As of May 2010, the township had a total of 58.12 miles (93.54 km) of roadways, of which 36.64 miles (58.97 km) were maintained by the municipality, 16.35 miles (26.31 km) by Ocean County and 2.95 miles (4.75 km) by the New Jersey Department of Transportation and 2.18 miles (3.51 km) by the New Jersey Turnpike Authority.[111]

The Garden State Parkway (accessible via Exit 69) and U.S. Route 9 both pass through the township, as does County Route 532. The Parkway connects Barnegat Township in the south to Lacey Township in the north[112] and includes interchange 69 for CR 532, which is signed for Waretown / Forked River.[113]

Public transportation[edit]

NJ Transit provides bus service to and from Atlantic City on the 559 bus route.[114]

Ocean Ride local service is provided on the Waretown Shoppers Loop route.[115][116][117]

Points of Interest[edit]

  • Albert Music Hall, 131 Wells Mill Road (CR 532). Sometimes called the "Grand Ol' Opry of the Pinelands", Albert Music Hall offers Saturday night concerts of country, bluegrass and folk music by bands from the tri-state area.[118] The venue had its origins in the 1950s when Joseph and George Albert began hosting musical gatherings at the "Home Place," their deer lodge cabin in the Brookville section of Waretown. In 1975, the Pinelands Cultural Society was incorporated to construct a building for the preservation and promotion of the cultural history and activities of the Pinelands, including the music. Since its dedication in 1997, Albert Music Hall has hosted over 330,000 visitors. In 2000, Albert Music Hall was inducted into the American Folklore Center, Local Legacies Collection Archive in the Library of Congress, Washington, D.C.[119]
  • Lighthouse Center for Natural Resource Education, 7th Street and Navaho Drive. Located on 194 acres (79 ha) of coastal habitats adjacent to Barnegat Bay, the Lighthouse Center for Natural Resource Education has a mission of ecological leadership through education, research and interpretation. Facilities include the "Experience Barnegat Bay" trail with eight learning stations, a 250-foot (76 m) pier into Barnegat Bay, a marine station, boat house, cabins, dormitories, a lodge, dining hall, computer lab and other recreational facilities. The site is largely handicapped accessible. A foundation operates the 501(c)(3) facility under a license agreement with the New Jersey Division of Fish and Wildlife.[120][121]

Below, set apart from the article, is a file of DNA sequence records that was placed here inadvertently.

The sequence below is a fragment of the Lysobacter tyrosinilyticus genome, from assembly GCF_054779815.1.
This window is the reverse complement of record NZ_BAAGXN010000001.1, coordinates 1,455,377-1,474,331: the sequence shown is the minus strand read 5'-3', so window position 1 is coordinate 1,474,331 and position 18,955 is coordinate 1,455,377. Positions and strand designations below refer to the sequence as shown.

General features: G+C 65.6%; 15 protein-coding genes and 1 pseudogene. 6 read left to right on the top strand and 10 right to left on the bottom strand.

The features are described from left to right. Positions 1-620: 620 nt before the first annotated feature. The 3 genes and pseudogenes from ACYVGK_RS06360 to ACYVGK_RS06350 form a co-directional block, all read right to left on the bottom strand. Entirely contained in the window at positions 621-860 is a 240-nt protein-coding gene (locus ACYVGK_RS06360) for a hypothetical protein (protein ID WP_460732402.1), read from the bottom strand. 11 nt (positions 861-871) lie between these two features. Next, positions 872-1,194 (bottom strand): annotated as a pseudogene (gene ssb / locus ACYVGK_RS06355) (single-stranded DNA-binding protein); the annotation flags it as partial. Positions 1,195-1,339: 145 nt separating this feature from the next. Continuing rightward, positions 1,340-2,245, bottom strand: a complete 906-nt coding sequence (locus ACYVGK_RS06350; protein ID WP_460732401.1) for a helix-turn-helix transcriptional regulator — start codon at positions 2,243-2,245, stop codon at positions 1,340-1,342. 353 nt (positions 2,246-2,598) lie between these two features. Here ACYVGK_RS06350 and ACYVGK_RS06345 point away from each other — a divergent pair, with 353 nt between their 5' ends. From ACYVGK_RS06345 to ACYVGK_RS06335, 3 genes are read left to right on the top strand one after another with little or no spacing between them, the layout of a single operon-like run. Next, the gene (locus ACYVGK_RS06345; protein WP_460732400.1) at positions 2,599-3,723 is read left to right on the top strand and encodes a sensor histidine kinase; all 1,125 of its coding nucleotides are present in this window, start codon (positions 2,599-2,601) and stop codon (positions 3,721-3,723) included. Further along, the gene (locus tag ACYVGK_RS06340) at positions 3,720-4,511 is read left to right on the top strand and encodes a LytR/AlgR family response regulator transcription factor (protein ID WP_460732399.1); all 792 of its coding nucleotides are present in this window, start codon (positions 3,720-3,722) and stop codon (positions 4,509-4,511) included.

• The Little Red School House and Museum, 182 Wells Mill Road (CR 532). In use between 1875 and 1958, the Little Red School House was replicated on Wells Mill Road near Waretown Lake and established as a museum.[122] The site serves as the meeting place for the Waretown Historical Society and is open to the public 1–3 p.m. on Fridays in July and August.[123]

Notable people[edit]

People who were born in, residents of, or otherwise closely associated with Ocean Township include:

References[edit]

  1. ^ a b c d e f 2019 Census Gazetteer Files: New Jersey Places, United States Census Bureau. Accessed July 1, 2020.
  2. ^ a b US Gazetteer files: 2010, 2000, and 1990, United States Census Bureau. Accessed September 4, 2014.